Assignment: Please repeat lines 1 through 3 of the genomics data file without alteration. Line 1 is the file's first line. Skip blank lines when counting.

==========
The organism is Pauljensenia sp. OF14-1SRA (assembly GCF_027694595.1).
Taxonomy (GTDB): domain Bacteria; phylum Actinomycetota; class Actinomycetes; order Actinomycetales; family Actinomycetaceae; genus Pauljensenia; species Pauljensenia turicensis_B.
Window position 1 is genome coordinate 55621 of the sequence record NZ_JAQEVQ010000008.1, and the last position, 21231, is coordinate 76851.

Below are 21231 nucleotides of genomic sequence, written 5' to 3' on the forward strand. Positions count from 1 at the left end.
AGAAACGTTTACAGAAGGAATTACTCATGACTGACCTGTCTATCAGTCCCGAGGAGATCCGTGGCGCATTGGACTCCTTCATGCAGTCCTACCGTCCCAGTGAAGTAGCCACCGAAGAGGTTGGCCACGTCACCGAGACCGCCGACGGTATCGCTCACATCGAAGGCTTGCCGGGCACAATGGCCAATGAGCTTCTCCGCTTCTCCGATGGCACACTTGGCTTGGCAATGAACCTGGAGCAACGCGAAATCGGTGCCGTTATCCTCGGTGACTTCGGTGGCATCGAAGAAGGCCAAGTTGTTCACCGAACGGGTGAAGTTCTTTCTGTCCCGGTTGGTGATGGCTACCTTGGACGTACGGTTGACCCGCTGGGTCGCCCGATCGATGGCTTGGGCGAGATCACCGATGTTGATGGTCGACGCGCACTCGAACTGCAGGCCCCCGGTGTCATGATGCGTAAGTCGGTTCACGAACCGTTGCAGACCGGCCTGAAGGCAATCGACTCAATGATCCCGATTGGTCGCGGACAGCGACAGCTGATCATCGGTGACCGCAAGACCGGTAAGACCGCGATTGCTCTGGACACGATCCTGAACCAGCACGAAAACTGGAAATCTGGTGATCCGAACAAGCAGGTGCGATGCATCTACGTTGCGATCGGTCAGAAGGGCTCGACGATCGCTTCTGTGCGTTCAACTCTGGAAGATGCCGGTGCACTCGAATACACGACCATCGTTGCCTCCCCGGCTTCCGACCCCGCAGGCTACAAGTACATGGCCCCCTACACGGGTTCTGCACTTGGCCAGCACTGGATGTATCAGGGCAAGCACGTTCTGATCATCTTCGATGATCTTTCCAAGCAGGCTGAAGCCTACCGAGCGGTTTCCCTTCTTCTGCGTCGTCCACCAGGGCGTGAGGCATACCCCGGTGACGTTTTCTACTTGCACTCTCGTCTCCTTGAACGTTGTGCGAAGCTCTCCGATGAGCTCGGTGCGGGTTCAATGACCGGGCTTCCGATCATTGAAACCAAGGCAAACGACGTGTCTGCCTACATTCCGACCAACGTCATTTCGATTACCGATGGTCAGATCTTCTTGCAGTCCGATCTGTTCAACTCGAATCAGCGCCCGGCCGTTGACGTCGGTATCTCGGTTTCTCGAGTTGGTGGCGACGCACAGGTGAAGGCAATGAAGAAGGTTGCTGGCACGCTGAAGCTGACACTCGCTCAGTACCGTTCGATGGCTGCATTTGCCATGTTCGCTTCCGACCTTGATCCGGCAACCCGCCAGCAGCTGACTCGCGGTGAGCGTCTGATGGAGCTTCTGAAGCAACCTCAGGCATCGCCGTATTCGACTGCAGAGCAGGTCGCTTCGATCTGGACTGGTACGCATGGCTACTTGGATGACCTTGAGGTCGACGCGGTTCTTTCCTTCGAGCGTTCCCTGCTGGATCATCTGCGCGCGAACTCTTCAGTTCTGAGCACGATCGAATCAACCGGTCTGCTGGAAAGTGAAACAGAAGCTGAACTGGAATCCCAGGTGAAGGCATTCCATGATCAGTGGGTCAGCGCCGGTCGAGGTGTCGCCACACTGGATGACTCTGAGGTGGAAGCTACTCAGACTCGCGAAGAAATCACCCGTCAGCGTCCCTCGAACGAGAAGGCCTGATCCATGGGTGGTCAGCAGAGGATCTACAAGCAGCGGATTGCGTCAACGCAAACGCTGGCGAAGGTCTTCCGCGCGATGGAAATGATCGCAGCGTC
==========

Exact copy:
The organism is Pauljensenia sp. OF14-1SRA (assembly GCF_027694595.1).
Taxonomy (GTDB): domain Bacteria; phylum Actinomycetota; class Actinomycetes; order Actinomycetales; family Actinomycetaceae; genus Pauljensenia; species Pauljensenia turicensis_B.
Window position 1 is genome coordinate 55621 of the sequence record NZ_JAQEVQ010000008.1, and the last position, 21231, is coordinate 76851.